4. Seven diseases based on a new algorithm for primary cutaneous vasculitis (kawakami algorithm)
  5. Main cutaneous manifestations of primary cutaneous vasculitis
  6. Diagnostic algorithm of primary cutaneous vasculitis (kawakami algorithm)
  7. Mechanisms of primary cutaneous vasculitis
  8. Treatment of cutaneous polyarteritis nodosa and henoch–schönlein purpura
  9. Concluding remarks
  10. Acknowledgments
  11. References

ANCA-associated cutaneous vasculitides

If ANCA causes the vasculitis in vasculitic conditions, the autoantibodies interact with neutrophils and monocytes in the circulation, resulting in activation, microvascular adherence of leukocytes, and subsequent vascular inflammation and necrosis (ANCA–cytokine sequence theory).36–38 Neutrophils play an important role in the pathogenesis and predominate at the site of tissue injury and they are the main target cells of the ANCA antigens. ANCA interacts with primary granule constituents (i.e. PR3, MPO) on the surface of apoptotic neutrophils. Subsequent inflammatory mediators and adhesion molecules activate around the vascular conditions, which is indicative of vasculitis. The potential pathogenic role of ANCA is that ANCA in combination with exogenous factors aggravate a clinical inflammatory process and may result in systemic vasculitis.

Non ANCA-associated cutaneous vasculitides

Anionic phospholipids such as cardiolipin and phosphatidylserine (PS) are regular constituents of the inner leaflet of the cell membrane, which are only exposed on the outside of the cell membrane during apoptosis or by damaged endothelial cells.10 Prothrombin (PT) binds specifically to the surface of apoptotic endothelial cells and combines PS.32,33 The complexes may cause anti-PS/PT antibody production in cutaneous vasculitis, which is likely produced locally. Antiphospholipid antibodies, including anti-PS/PT antibodies, are regarded as activating endothelial cells, thus creating a hypercoagulable state and leading to thrombosis.39 Inflammatory mediators, including interleukin-8 and neutrophils, promote coagulation, providing procoagulant surfaces on which to amplify the signal and by inhibiting natural anticoagulant mechanisms.40 In turn, the coagulation reaction with inflammatory mediators occurs on phospholipid surfaces expressing positively-charged phospholipids. Subsequent complement activation might be due to Ig aggregates, which would likely be produced locally, and cutaneous vasculitis.

Generally, IgA abnormalities suggest an immunological basis for the pathogenetic mechanisms underlying HSP.41,42 It may be related to increased production of abnormally glycosylated IgA, which is not sufficiently cleared by the liver and leads to the formation of IgA macromolecules. These accumulate in the circulation and are subsequently deposited on the vessel walls in cutaneous small vessels. Elevated serum IgA anti-cardiolipin antibody and/or IgA anti-PS/PT antibody levels may imply involvement of immunological elements in the pathogenesis of HSP.15,34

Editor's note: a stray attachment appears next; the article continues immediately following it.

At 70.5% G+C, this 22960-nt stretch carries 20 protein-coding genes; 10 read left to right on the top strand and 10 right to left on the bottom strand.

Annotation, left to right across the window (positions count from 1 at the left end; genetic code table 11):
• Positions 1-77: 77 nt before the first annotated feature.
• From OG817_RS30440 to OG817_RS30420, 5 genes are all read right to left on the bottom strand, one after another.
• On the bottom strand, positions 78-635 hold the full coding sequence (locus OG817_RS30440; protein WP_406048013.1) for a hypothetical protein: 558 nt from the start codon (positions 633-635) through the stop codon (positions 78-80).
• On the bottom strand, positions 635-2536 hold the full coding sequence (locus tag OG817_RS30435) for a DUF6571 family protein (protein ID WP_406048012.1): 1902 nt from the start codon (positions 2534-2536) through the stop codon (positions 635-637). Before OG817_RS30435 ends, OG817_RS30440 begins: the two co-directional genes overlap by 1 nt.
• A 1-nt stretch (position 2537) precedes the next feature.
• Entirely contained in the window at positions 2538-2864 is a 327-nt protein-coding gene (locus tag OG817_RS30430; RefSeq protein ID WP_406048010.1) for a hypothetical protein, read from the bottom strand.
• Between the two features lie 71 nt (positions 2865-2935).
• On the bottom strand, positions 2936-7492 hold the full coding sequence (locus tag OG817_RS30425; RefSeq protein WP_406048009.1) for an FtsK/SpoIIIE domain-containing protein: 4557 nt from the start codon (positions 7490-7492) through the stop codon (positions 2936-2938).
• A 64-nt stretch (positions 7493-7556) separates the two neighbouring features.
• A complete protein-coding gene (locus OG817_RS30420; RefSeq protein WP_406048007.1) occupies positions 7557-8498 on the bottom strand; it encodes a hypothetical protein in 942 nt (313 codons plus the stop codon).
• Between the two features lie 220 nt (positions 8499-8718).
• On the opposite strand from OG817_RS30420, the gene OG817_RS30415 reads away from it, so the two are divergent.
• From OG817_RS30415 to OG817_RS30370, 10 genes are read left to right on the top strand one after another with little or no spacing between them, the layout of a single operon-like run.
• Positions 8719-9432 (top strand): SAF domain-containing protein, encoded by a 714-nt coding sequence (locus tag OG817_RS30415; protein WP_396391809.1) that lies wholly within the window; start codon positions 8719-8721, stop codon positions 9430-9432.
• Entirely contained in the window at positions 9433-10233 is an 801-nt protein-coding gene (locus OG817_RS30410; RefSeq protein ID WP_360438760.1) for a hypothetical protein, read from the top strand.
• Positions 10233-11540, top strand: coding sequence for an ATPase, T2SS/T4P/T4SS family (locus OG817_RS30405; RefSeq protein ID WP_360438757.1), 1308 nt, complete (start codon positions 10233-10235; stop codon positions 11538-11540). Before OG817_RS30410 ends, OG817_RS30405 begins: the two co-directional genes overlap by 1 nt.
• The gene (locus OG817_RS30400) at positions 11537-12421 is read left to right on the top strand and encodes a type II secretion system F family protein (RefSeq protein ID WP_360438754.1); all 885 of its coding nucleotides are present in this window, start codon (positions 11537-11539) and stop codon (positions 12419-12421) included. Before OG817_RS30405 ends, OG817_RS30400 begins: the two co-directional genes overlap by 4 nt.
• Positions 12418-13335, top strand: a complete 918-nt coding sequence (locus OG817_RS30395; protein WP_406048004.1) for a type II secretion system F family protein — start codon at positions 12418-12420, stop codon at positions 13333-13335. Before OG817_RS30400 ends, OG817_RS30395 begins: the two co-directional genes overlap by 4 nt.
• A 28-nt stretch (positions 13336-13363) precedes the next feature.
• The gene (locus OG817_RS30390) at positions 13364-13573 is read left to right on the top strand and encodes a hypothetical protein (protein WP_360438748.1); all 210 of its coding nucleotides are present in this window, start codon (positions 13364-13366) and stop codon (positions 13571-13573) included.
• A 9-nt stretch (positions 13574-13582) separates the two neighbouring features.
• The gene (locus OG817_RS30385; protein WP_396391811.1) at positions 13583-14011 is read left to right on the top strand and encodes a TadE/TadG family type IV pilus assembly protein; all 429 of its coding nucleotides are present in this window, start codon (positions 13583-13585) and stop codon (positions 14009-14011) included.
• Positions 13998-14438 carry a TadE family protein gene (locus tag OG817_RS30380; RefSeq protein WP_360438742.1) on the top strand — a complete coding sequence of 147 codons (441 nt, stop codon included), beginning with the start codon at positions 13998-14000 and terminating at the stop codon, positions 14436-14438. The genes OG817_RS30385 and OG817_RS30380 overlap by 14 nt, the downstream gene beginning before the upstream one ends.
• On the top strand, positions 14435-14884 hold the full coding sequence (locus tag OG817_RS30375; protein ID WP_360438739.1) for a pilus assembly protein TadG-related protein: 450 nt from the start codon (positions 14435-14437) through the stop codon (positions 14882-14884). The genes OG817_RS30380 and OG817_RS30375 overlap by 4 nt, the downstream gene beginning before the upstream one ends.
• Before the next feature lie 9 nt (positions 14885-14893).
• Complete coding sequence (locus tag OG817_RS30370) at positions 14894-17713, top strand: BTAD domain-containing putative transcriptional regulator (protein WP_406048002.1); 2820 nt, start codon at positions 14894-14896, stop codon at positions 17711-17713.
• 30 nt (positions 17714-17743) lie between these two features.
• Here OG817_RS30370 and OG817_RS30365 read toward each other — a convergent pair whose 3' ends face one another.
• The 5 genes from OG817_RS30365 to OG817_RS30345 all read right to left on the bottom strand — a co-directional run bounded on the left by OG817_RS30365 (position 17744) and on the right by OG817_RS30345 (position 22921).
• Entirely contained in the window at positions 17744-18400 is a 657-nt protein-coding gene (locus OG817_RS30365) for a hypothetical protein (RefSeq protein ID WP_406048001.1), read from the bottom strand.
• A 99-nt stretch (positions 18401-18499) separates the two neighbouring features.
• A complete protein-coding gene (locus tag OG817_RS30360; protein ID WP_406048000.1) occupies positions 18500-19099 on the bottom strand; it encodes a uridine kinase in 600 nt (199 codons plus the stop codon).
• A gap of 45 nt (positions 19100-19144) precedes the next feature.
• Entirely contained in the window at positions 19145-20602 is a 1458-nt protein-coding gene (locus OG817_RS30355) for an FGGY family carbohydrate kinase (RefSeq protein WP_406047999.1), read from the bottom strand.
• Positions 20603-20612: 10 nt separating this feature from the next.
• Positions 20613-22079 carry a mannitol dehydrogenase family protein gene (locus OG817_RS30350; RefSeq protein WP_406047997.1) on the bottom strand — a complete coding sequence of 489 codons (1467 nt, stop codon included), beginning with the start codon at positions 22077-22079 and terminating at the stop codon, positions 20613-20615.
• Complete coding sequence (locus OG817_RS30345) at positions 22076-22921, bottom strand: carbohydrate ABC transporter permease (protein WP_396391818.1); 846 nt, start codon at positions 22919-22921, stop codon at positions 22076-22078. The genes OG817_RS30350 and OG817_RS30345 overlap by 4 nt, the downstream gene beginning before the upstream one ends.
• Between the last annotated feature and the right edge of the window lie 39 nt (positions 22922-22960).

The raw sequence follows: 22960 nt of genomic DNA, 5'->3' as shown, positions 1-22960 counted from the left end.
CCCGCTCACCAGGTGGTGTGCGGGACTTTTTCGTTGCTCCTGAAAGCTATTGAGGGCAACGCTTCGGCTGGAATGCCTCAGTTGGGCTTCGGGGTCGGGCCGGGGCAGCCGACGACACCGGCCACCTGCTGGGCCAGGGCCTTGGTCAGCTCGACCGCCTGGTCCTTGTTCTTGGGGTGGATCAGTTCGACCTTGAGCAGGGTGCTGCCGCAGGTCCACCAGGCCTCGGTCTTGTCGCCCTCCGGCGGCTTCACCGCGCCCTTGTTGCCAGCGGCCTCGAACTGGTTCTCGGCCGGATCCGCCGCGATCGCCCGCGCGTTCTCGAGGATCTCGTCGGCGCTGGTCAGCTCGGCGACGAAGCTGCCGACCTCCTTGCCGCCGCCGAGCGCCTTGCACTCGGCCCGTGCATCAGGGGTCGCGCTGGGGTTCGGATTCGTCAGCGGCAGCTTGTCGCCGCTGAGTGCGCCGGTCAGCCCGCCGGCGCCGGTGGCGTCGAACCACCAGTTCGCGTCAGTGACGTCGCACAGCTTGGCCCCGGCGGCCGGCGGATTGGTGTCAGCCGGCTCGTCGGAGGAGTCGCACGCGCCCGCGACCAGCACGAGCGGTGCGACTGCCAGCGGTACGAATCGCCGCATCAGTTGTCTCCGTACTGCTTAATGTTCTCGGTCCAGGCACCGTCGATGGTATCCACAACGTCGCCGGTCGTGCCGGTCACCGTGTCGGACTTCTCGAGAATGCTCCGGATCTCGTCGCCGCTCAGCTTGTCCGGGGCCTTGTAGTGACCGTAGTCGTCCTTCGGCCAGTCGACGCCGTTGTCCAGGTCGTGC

Treatment of cutaneous polyarteritis nodosa and henoch–schönlein purpura

  1. Top of page
  2. Abstract
  3. Introduction
  4. Seven diseases based on a new algorithm for primary cutaneous vasculitis (kawakami algorithm)
  5. Main cutaneous manifestations of primary cutaneous vasculitis
  6. Diagnostic algorithm of primary cutaneous vasculitis (kawakami algorithm)
  7. Mechanisms of primary cutaneous vasculitis
  8. Treatment of cutaneous polyarteritis nodosa and henoch–schönlein purpura
  9. Concluding remarks
  10. Acknowledgments
  11. References

It is important for dermatologists to establish how best to treat CPN and HSP given how often these two conditions are encountered by dermatologists during clinical examination.

Treatment for cutaneous polyarteritis nodosa

Anticoagulation and/or anti-aggregant therapies should be administrated in most cases of CPN. Warfarin therapy at a target international normalized ratio (INR) of 3.0 is effective in patients with CPN at an active stage and this should be kept at a target INR of 2.0–3.0 during the stable phase. Vitamin K is an essential factor to a hepatic γ-glutamyl carboxylase that adds a carboxyl group to glutamic acid residues on factors II (prothrombin), VII, IX, X, protein S and protein C (Fig. 9). Warfarin creates a deficiency of reduced vitamin K by blocking vitamin K epoxide reductase, thereby inhibiting maturation of these vitamin K-dependent clotting factors.43 Warfarin treatment has reportedly led to the effective attenuation of anti-PS/PT antibodies related to PT, and leads to improvement in symptoms among these patients. Clopidogrel is known to block the adenosine diphosphate pathway, impair clot retraction and render thrombin-induced platelet aggregates susceptible to disaggregation.44 Clopidogrel is presently the treatment of choice, primarily to prevent stent re-stenosis in coronary artery disease and in the early and long-term prevention of atherothrombotic events. In addition, clopidogrel improves endothelial nitric oxide bioavailability and diminishes biomarkers of oxidant stress and inflammation.45 Clopidogrel treatment leads to impairment of the thrombotic and vasculitis processes, which are triggered in the development of CPN.46

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Figure 9.  Blood coagulation pathway.